Record number of people will have visited Toronto food banks in 2020: report
Boxes wait to be filled with provisions at The Daily Bread Food Bank warehouse in Toronto on Wednesday March 18, 2020. THE CANADIAN PRESS/Chris Young
TORONTO -- As Toronto continues to combat a second wave of the COVID-19 pandemic, the city also has another crisis on its hands—rapidly growing food insecurity resulting in record-high visits to food banks.
Daily Bread Food Bank, in partnership with North York Harvest Food Bank, released its annual “Who’s Hungry” report on Monday, which predicts that 2020 will have the highest number of food bank visits ever recorded in Toronto.
"The amount of new clients coming to food banks has increased by 200 per cent," Chief Executive Officer Neil Hetherington told CP24 on Monday.
He added that 104,000 clients visited Toronto food banks in September.
Data from the report is based on 397 surveys collected from food banks users in March. The non-profit organization notes that due to the “considerably smaller sample size to previous years, caution should be applied when making comparisons to previous years’ findings.”
According to the report, the city was already coping with a growing trend in food insecurity before the COVID-19 pandemic hit.
In the year leading up to the pandemic, Toronto food banks saw close to one million visits, a five per cent increase compared to a year earlier. In addition, the report said that pre-pandemic food bank visits in the city had climbed back to the same level as the peak following the 2008-2009 financial crisis.
"In that recession, the peak food bank usage actually took two and a half years to get to that point," Hetherington said. "If you think things are challenging now and the time that it will take to recover from this, we’re looking at something down the order of two or three years before we can start to see a decline in terms of the number of clients having to make use of food banks.
Although COVID-19 infections eased during the summer after the peak of the first wave, growth in food bank use has not slowed down.
By June, food bank visits had increased by 22 per cent compared to the same period last year, and by August that number had grown to 51 per cent, according to the report.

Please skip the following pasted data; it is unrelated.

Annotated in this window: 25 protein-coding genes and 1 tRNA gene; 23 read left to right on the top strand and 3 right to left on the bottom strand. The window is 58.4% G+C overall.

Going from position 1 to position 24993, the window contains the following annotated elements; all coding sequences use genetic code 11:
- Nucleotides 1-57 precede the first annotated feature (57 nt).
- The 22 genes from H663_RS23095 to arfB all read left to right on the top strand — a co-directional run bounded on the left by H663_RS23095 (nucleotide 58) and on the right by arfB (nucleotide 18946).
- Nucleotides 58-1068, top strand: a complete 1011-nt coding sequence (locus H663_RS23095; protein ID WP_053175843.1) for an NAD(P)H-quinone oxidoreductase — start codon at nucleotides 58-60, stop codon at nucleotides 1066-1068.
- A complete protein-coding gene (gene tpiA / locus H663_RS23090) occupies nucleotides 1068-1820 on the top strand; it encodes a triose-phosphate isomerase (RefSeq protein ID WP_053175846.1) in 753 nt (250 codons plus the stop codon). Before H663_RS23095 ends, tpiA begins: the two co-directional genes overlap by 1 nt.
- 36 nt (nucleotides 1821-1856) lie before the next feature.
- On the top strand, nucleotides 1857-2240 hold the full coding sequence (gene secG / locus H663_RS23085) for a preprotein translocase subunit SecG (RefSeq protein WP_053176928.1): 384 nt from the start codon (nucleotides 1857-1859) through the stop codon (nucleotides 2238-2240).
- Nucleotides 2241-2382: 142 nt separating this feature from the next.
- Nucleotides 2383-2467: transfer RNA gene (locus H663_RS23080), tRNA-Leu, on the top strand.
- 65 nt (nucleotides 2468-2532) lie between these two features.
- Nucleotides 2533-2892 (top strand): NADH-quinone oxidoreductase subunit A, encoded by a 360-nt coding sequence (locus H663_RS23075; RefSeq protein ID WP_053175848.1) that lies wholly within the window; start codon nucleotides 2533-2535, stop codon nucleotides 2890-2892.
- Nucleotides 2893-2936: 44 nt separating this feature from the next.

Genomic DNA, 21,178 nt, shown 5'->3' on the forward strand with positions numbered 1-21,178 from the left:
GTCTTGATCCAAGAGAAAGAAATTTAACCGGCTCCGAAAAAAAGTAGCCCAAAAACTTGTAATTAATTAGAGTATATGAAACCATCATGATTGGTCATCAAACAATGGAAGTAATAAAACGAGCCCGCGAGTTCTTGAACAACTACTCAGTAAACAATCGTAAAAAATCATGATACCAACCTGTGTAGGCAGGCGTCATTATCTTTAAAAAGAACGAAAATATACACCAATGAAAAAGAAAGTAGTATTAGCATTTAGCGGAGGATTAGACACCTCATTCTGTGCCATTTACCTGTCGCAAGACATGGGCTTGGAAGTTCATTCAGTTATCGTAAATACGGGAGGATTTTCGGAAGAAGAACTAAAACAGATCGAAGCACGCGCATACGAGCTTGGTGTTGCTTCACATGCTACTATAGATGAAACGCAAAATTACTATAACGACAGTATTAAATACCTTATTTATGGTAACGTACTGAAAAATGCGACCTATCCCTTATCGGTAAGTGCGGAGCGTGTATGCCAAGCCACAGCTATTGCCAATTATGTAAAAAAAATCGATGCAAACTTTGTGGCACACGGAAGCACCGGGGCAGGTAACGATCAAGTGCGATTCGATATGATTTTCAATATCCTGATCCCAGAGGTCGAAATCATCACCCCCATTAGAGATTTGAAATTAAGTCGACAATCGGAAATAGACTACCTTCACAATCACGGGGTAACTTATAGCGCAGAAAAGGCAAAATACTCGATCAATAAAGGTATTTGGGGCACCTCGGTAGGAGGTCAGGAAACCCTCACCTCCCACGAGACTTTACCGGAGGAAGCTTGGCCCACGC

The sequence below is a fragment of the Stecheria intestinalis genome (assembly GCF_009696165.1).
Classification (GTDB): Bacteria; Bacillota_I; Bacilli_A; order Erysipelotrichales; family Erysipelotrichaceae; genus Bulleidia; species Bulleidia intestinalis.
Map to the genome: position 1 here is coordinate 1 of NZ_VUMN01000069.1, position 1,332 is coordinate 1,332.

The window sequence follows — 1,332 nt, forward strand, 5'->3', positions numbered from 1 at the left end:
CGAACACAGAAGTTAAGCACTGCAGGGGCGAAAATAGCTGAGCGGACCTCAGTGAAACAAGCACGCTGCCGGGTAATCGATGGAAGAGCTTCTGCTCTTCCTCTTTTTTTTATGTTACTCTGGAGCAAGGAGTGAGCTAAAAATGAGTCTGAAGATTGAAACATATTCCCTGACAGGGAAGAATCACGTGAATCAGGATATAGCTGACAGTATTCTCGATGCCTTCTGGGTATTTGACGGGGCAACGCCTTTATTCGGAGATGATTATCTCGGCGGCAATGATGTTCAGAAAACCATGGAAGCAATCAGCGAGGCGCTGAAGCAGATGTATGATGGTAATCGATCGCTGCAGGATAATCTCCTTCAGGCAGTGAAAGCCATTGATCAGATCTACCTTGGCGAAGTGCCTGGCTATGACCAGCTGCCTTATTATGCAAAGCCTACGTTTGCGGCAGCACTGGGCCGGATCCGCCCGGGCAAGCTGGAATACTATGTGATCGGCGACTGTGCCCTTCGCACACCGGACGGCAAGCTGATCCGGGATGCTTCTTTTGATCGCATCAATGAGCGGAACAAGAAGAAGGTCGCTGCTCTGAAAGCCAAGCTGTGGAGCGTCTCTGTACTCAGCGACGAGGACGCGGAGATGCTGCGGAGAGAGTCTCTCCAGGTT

But many food bank users were still going to bed hungry as 85 per cent of survey respondents say that they did not always have enough food to eat after accessing food banks.
The pandemic also appears to have greatly impacted the amount of new users visiting food banks this year as three quarters of survey respondents who had never accessed a food bank before said they began using the service because of COVID-19.
If current usage trends continue, Daily Bread predicts there will be close to 1.4 million visits to food banks in Toronto in 2021.
These are concerning statistics as the city grapples with an influx of record-breaking COVID-19 infections.
On Monday, provincial health officials reported 508 new COVID-19 cases in Toronto, 364 on Sunday and 456 on Saturday.
According to Daily Bread, precarious employment, insufficient income and unaffordable housing are driving food insecurity in the city.
Sixty-two per cent of employed survey respondents were working in precarious temporary, part-time or contract jobs, which have been hardest hit by job losses during the pandemic.
Meanwhile, 83 per cent of survey respondents living in private market rentals were paying more than half of their income on housing, putting them at high risk of homelessness.
Food bank users also reported a median income of $892, less than half of the monthly income required to have a basic standard of living based on the official poverty line for Toronto.
"The average food bank user has just under $8 a day after paying for rent to survive and nobody can make that happen," Hetherington said.
Daily Bread recommends three immediate actions to prevent another long-term food insecurity crisis, including eliminating poverty, making employment a pathway out of poverty and providing affordable housing for all.
Methods to achieve these goals include increasing social assistance rates, increasing refundable tax benefits for vulnerable populations, implementing national childcare, raising the minimum wage, creating immediate and long-term rent relief and increasing the supply of affordable housing.